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about this time the wheat of Massachusetts began to be generally blasted, and the peas to grow wormy. It ia no wonder, that, when the witchcraft excitement came on, the Quakers called it a retribution for these things. But let us be just, even to the unjust. Toleration was a newborn virtue in those days, and one which no Puritan ever for a moment recognized as such, or asked to have exercised toward himself. In England they did not wish to be tolerated for a day as sectaries: they claimed to have authority as the one true church. They held with Pym, that "it is the duty of legislators to establish the true religion and to punish false,"—a doctrine equally fatal, whether applied to enforce the right theology or the wrong. They objected to the Church of England, not that it persecuted, but that its persecution was wrongly aimed. It is, therefore, equally absurd to praise them for a toleration they never professed, or to accuse them of any inconsistency when they practised intolerance. What was great in them was their heroism of soul, not their largeness. They sought the American wilderness not to indulge the whims of others, but their own. They said to the Quakers, "We seek not your death, but your absence." All their persecution, after all, was an alternative sentence; all they asked of the Quakers was to keep out of their settlements and let them alone. Moreover, their worst penalties were borrowed from the English laws, and only four offenders were put to death from the beginning j—of course, four too many.
Again, it is to be remembered that the Quaker peculiarities were not theological only, but political and social also. Everything that the Puritan system of goverment asserted the Quakers denied; they rendered no allegiance, owned no laws, paid no taxes, bore no arms. With the best possible intentions, they subverted all established order. Then their modes of action were very often intemperate and violent. One can hardly approve the condemnation pronounced by Cotton Mather upon a certain Rarey among the Friends in those days, who could control a mad bull that would rend any other man. But it was oftener the Quakers who needed the Rareys. Running naked through the public streets, —coming into meeting dressed in sackcloth, with ashes on their heads and nothing on their feet,—or sitting there with their hats on, groaning and rocking to and fro, in spite of elders, deacons, and tithing men: these were the vagaries of the zealots, though always repudiated by the main body. The Puritans found themselves reproached with permitting these things, and so took refuge in outrageous persecutions, which doubled them. Indeed, the Quakers themselves began to persecute, on no greater provocation, in Philadelphia, thirty years afterwards,—playing over again upon George Keith and his followers the same deluded policy of fines and imprisonment from which they had just escaped;—as minorities have persecuted subminorities ever since intolerance began.
Indeed, so far as mere language went, the
minority always matched the majority. Grave divines did not like to be pelted with such epithets as these: Thou fiery fighter and greenheaded trumpeter! thou hedgehog and grinning dog! thou mole! thou tinker! thou lizard! thou bell of no metal but the tone of a kettle! thou wheelbarrow! thou whirlpool! thou whirligig! thou firebrand! thou moon-calf! thou ragged tatterdemalion! thou gormandizing priest! thou bane of reason and beast of the earth! thou best to be spared of all mankind 1" - all of which are genuine epithets from the Quaker books of that period, and termed by Cotton Mather, who collected them, "quills of porcupine." They surpass even Dr. Chauncy'i catalogue of the unsavory epithets used by Whiteiield and Tennent a century later; and it was not likely that they would be tolerated by a race whose reverence for men in authority wai so comprehensive that they actually fined some one for remarking that Major Phillips's old mare was as lean as an Indian's dog.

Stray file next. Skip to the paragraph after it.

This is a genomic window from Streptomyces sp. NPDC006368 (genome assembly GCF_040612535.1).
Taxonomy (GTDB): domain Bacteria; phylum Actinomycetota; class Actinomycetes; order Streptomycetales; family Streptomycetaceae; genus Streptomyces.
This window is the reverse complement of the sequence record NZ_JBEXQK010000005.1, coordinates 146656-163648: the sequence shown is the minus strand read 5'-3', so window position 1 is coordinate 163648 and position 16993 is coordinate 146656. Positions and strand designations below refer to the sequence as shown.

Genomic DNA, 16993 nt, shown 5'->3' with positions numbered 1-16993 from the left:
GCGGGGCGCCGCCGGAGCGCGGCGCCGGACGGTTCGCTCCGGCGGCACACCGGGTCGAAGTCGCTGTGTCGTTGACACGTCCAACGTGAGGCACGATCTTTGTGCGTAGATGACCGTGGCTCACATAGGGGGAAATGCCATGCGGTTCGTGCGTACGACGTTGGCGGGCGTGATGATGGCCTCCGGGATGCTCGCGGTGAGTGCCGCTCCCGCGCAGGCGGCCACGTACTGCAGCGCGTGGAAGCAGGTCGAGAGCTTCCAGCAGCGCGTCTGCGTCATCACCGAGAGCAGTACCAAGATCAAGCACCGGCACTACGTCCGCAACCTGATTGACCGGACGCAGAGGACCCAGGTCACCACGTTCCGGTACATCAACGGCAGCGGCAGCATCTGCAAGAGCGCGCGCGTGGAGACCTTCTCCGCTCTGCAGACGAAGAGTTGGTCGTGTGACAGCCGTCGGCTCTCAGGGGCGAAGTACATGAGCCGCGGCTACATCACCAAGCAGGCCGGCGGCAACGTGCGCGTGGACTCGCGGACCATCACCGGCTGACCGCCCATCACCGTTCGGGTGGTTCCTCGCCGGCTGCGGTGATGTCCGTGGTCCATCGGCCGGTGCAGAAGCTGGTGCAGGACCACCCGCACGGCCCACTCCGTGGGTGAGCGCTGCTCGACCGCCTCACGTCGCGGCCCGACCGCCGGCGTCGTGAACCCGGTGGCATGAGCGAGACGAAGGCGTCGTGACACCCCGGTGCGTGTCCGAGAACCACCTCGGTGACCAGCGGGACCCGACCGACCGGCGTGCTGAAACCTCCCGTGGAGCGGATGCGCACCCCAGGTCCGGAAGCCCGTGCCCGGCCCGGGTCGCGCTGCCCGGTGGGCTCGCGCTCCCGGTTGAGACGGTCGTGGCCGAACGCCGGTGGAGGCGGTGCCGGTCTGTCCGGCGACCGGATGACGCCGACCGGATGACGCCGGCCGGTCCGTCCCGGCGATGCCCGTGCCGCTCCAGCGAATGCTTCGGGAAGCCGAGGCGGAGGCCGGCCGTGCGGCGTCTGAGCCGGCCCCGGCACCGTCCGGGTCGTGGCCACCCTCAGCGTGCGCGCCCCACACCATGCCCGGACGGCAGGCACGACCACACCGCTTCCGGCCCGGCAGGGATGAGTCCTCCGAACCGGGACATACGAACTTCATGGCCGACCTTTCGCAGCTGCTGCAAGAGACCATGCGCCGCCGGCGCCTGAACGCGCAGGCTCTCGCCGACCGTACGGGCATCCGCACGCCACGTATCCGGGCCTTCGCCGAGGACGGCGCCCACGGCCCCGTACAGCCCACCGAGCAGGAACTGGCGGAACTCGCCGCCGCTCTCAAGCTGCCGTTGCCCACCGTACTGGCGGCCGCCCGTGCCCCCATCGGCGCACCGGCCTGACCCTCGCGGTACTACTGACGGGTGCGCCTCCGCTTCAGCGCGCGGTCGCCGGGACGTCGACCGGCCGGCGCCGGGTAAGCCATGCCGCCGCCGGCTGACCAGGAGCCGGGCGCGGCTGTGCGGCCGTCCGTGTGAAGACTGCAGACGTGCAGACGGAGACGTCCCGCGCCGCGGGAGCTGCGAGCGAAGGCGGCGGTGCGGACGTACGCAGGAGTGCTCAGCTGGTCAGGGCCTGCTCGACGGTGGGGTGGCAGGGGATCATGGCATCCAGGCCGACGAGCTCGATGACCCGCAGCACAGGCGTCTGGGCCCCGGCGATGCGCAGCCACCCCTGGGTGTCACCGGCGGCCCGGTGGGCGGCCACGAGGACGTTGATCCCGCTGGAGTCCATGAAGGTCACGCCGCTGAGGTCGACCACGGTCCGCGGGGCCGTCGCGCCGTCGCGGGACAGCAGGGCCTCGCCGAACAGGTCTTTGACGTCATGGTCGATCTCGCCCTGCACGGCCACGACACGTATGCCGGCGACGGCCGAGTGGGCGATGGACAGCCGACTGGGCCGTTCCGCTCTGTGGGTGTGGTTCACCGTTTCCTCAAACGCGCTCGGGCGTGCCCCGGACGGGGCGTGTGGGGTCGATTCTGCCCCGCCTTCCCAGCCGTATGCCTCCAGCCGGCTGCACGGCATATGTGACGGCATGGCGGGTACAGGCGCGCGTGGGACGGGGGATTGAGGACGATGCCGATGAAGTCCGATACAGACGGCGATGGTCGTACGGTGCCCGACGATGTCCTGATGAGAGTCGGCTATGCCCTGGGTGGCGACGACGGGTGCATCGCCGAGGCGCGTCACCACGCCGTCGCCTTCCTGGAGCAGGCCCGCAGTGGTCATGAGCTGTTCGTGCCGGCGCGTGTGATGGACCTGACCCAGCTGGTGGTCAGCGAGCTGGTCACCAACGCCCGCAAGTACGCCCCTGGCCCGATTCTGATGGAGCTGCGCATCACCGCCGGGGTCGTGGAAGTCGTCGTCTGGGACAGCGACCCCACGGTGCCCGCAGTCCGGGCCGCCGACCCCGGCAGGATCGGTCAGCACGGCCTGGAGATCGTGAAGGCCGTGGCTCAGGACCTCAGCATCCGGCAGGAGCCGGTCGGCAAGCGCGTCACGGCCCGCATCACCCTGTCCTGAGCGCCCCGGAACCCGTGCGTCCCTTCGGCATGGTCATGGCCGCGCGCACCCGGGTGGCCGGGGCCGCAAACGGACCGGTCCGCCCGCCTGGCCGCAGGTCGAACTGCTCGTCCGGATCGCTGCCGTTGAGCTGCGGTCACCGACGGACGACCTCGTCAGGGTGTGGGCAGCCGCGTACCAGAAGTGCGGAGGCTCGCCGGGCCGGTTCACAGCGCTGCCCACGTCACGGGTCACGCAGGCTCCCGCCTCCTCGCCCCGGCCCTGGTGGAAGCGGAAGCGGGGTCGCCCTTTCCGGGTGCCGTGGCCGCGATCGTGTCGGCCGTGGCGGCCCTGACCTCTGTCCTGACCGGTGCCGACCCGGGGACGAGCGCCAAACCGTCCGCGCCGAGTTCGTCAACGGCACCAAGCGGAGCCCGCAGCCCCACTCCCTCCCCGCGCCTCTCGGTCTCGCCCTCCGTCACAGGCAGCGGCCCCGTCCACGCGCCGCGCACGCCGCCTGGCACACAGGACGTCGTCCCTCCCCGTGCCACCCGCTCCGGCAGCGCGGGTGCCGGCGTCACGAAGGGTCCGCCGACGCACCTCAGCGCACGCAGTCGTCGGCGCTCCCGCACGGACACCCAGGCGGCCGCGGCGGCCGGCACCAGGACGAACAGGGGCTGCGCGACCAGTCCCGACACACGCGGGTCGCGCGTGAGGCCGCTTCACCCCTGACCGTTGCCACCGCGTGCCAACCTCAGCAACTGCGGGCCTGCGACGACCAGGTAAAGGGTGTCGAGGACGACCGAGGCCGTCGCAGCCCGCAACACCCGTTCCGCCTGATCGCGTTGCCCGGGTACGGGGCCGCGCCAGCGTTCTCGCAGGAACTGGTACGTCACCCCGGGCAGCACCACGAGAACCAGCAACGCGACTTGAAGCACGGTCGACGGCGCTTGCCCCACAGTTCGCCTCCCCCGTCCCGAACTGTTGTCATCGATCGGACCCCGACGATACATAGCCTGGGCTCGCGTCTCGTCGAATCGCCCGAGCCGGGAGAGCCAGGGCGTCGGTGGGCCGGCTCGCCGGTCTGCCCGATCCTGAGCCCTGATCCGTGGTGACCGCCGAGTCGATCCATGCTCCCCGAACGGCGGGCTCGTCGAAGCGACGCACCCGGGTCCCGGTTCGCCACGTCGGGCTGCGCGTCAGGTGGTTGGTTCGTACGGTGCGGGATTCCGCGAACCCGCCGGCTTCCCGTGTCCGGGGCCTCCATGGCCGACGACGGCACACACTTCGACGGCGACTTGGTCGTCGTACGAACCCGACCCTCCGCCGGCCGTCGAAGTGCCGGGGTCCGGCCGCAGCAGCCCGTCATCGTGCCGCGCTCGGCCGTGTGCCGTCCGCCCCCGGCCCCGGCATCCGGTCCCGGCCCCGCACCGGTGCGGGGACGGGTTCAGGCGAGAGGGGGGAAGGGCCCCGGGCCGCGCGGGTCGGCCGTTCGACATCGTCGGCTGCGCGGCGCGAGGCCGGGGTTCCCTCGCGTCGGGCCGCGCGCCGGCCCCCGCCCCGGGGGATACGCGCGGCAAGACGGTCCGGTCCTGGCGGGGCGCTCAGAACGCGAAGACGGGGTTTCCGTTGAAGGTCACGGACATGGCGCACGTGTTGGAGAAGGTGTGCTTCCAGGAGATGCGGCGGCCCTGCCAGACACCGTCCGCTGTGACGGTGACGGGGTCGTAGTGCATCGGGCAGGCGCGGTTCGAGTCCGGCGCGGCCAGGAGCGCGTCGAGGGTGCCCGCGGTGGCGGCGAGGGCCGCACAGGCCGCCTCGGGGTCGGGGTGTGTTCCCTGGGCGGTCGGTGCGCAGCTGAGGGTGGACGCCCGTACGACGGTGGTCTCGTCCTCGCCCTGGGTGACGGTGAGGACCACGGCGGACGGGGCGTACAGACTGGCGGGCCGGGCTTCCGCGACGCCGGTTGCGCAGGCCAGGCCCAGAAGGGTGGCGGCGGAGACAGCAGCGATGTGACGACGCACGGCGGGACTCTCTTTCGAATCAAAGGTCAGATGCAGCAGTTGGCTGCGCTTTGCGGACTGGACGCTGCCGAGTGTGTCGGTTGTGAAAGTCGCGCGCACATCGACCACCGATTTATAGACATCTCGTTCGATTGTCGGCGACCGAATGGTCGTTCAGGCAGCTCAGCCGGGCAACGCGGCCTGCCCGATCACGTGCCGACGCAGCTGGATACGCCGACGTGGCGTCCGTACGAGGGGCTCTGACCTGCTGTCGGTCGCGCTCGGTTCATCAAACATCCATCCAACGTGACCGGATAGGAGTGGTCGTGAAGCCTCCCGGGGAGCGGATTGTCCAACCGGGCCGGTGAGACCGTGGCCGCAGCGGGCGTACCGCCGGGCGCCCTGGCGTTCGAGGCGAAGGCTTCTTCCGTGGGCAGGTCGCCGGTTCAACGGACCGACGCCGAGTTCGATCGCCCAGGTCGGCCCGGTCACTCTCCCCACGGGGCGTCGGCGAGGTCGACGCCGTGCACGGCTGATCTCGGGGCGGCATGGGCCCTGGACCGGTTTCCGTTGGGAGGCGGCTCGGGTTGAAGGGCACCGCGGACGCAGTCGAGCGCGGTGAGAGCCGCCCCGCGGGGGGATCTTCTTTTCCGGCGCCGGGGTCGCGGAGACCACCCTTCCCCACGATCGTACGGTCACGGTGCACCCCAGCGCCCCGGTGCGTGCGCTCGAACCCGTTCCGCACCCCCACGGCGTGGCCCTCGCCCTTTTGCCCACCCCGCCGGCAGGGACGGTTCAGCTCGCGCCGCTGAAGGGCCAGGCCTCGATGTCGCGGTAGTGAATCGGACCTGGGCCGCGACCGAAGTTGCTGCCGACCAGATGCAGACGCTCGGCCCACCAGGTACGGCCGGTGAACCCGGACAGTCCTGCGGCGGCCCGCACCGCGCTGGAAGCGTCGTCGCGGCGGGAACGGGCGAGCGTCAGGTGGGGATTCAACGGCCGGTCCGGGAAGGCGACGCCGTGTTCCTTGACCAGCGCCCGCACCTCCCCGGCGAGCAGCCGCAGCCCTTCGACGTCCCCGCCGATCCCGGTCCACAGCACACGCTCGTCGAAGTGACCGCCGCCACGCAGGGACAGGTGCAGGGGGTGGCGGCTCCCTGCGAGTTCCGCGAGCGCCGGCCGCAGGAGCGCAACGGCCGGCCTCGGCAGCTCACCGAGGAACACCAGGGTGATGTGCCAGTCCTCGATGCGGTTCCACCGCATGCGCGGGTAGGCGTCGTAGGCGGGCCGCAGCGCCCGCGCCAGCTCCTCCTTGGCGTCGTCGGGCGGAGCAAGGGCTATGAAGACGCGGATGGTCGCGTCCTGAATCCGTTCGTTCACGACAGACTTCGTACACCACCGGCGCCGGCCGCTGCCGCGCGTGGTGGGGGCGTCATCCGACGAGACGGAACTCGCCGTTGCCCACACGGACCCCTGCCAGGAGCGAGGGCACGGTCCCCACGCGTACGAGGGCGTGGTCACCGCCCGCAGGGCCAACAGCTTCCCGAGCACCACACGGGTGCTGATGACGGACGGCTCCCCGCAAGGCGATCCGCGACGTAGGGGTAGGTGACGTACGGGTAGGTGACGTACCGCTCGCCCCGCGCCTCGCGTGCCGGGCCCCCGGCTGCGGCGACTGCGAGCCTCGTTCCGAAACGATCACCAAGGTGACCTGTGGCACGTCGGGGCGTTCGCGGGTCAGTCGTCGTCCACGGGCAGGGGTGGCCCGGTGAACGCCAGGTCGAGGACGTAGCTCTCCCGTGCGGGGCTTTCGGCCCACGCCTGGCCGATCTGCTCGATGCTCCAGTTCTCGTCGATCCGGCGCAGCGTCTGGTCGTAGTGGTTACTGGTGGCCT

There is a quaint anecdote preserved, showing the continuance of the Quaker feud in fall vigour as lately as 1705. A youth among the Friends wished to espouse a fair Puritan maiden; bat the Quakers disapproved his marrying out of their society, and the Congregationalists his marrying into theirs; so in despair he thus addressed her :—" Ruth, let us break from this unreasonable bondage. I will give up my religion, and thou shalt give up thine; and we will marry and go into the Church of England, and go to the Devil together." And they fulfilled the resolution, the Puritan historian says, so far as going into the Church, and marrying, and staying there for life.
With the same careful discrimination we must try to study the astonishing part played by the ministers in the witchcraft delusions. It , must be remembered that the belief in this visitation was no new or peculiar thing in New I England. The Church, the Scriptures, the | mediaeval laws, had all made it a capital crime. | There had been laws against it in England for a hundred years. Bishop Jewel had complained j to Queen Elizabeth of the alarming increase of I witches and sorcerers. Sir Thomas Browne j had pronounced it flat atheism to doubt them, j High legal and judicial authorities, as Dalton, 1 Keeble, Sir Matthew Hale, bad described this crime as definitely and seriously as any other. In Scotland four thousand had suffered death for it in ten years; Cologne, Nuremberg, Geneva, Paris, were executing hundreds every year; even in 1749 a girl was burnt alive in Wiirtzburg; and is it strange, if, during all that wild excitement, Massachusetts put to death twenty! The only wonder is in the independence of the Rhode Island people, who declared that "there were no witches on the earth, nor devils,—except" (as they profanely added) "the New-England ministers, and such as they."